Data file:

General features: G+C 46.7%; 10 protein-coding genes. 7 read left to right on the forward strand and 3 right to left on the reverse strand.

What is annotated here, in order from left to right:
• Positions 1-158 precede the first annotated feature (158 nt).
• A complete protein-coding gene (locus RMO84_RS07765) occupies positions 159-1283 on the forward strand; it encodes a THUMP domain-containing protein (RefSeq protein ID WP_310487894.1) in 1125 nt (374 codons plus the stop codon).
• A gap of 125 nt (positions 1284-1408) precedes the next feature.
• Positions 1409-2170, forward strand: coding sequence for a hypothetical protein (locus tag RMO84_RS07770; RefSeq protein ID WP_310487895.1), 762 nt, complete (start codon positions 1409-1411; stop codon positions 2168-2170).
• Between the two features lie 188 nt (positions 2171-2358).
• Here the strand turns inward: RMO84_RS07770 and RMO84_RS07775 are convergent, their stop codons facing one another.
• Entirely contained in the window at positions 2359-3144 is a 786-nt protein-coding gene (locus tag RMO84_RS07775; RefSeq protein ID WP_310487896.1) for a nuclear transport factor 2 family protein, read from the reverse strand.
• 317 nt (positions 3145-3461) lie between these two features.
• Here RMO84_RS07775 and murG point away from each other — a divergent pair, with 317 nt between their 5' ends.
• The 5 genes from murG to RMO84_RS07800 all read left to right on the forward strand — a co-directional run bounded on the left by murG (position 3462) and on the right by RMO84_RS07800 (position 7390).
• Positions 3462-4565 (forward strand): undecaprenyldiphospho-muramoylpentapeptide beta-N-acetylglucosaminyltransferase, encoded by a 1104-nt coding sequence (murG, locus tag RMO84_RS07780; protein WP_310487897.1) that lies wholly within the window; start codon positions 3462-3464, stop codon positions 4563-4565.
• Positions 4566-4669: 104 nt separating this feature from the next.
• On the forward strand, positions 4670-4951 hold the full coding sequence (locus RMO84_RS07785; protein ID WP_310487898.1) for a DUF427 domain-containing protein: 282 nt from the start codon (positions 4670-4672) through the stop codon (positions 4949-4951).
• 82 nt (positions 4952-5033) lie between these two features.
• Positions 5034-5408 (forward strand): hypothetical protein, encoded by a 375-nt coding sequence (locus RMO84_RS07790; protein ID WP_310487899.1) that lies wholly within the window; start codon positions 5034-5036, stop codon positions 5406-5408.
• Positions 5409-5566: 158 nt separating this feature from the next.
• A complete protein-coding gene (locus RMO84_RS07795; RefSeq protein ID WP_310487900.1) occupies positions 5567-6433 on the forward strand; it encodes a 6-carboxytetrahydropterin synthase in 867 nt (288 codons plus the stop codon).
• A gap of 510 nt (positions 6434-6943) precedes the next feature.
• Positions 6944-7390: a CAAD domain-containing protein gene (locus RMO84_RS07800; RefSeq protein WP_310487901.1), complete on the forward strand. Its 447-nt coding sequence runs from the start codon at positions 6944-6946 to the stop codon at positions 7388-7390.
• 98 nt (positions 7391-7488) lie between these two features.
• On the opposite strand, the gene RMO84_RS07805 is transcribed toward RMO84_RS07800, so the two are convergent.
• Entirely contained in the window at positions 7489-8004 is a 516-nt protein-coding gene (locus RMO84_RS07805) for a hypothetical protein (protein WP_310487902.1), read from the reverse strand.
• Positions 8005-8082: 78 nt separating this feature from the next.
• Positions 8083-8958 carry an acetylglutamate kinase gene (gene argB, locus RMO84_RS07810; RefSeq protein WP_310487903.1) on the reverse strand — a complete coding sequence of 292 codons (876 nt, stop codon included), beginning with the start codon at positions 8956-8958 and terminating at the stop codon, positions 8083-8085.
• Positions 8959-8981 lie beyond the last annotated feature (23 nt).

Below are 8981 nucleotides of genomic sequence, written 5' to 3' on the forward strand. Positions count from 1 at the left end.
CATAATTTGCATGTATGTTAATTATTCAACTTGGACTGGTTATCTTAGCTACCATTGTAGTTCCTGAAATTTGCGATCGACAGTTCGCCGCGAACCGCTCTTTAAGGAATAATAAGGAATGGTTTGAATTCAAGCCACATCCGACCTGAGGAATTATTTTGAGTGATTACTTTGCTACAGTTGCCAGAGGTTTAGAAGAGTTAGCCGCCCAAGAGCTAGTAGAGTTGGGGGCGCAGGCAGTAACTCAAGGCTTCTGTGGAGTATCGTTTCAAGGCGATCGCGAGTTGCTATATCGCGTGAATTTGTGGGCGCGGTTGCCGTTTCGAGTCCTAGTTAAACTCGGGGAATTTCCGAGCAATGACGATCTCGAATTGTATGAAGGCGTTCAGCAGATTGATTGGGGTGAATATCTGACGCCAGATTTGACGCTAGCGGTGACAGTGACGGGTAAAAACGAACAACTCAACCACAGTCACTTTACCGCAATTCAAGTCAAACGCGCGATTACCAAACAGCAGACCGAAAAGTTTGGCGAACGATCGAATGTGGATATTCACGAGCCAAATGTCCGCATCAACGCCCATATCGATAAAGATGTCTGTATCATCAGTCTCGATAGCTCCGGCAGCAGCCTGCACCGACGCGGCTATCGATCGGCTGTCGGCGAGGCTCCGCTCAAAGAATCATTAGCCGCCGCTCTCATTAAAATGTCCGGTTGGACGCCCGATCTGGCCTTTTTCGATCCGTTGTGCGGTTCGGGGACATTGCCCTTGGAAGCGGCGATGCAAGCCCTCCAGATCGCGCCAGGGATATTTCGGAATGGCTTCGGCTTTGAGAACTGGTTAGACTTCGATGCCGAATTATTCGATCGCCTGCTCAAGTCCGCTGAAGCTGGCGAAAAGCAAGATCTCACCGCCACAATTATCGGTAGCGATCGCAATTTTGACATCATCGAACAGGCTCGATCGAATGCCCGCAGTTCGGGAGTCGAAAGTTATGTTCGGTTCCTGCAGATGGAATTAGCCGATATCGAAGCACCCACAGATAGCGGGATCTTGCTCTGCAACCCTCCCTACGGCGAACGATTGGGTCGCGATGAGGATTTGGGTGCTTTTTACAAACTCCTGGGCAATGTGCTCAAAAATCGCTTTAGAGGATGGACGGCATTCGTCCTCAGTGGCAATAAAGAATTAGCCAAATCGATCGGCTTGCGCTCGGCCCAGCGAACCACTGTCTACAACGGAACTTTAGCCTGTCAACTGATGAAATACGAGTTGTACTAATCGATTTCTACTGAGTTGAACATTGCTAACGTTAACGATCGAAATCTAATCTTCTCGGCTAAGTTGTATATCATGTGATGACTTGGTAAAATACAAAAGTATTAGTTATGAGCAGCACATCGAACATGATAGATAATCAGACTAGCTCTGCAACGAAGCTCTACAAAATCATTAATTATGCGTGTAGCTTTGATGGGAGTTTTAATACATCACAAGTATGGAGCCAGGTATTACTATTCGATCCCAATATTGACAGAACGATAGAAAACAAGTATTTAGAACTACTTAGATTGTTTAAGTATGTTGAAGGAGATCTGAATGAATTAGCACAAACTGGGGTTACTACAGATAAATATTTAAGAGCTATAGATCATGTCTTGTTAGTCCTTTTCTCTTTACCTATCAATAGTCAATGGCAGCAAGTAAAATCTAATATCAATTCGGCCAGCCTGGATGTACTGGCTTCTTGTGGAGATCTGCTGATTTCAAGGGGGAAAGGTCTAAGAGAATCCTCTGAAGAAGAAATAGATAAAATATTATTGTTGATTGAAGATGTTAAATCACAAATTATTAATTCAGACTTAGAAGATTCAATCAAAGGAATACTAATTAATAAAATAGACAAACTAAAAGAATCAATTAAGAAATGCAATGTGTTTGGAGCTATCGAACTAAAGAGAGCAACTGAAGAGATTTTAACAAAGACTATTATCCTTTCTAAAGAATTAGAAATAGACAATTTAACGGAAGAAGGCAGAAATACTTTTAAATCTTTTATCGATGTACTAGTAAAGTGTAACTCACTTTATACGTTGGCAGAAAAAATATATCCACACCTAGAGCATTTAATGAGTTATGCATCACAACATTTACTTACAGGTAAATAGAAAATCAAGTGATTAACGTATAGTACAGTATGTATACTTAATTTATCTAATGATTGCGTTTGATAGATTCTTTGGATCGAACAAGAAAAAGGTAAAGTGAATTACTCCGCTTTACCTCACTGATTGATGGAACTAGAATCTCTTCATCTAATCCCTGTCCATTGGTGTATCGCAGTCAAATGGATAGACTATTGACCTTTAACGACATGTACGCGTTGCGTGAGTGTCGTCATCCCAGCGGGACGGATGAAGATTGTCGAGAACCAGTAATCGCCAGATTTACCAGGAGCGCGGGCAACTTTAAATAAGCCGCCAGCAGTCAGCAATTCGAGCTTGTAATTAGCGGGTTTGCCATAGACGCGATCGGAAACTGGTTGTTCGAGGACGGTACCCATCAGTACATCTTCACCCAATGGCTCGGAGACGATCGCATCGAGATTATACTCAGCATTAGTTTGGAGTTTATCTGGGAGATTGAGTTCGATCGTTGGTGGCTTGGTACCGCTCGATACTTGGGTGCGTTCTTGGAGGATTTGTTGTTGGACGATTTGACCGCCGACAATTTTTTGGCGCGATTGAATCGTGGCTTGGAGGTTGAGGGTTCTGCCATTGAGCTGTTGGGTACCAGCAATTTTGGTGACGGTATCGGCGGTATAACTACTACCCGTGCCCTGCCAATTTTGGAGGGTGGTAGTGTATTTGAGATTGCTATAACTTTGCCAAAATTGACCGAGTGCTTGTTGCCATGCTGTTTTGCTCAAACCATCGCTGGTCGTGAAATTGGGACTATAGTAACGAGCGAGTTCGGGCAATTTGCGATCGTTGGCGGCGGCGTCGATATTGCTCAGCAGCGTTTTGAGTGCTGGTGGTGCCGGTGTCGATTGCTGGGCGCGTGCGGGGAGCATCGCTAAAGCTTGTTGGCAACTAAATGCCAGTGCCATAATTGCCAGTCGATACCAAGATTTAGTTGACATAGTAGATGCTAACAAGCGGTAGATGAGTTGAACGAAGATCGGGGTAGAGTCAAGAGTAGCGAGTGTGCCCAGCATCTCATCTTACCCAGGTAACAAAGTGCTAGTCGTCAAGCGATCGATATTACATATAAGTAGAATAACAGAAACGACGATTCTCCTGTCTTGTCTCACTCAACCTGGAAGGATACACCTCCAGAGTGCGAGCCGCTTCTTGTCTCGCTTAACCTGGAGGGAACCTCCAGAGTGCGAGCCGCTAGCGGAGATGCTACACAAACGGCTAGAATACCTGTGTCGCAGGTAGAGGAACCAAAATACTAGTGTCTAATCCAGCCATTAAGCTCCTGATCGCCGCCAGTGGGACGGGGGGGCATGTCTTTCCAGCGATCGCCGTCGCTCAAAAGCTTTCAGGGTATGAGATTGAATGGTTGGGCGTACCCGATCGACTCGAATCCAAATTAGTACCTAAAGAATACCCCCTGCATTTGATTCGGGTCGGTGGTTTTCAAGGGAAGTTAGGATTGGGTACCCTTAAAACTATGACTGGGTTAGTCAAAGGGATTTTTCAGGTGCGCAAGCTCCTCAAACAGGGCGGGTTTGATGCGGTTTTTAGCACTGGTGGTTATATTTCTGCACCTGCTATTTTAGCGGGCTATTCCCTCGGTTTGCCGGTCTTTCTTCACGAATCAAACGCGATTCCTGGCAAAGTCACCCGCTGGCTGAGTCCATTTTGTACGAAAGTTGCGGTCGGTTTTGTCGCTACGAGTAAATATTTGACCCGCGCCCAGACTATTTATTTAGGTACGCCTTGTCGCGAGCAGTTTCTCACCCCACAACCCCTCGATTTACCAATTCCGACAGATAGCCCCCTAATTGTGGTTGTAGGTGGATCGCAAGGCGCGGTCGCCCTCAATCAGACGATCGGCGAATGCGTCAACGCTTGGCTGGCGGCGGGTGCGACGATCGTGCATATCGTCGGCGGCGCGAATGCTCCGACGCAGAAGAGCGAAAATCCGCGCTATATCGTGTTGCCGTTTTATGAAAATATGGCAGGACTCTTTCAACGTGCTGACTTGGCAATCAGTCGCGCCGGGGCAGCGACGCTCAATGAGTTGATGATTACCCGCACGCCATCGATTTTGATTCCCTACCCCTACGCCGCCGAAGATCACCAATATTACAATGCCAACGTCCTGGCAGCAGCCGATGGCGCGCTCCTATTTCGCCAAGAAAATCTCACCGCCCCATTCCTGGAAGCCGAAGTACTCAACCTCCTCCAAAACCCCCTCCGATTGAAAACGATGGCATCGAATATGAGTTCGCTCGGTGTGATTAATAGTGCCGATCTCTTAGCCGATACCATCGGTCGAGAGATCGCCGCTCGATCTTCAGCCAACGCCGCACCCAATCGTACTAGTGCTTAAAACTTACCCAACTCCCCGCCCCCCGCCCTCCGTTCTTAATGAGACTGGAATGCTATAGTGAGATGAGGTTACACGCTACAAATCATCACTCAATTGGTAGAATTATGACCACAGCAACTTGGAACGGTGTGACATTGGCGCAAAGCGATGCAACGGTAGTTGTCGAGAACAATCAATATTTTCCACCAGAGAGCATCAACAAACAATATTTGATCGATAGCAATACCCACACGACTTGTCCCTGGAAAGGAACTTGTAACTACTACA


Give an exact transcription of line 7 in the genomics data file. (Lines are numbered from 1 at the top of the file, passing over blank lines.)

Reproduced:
• Between the two features lie 188 nt (positions 2171-2358).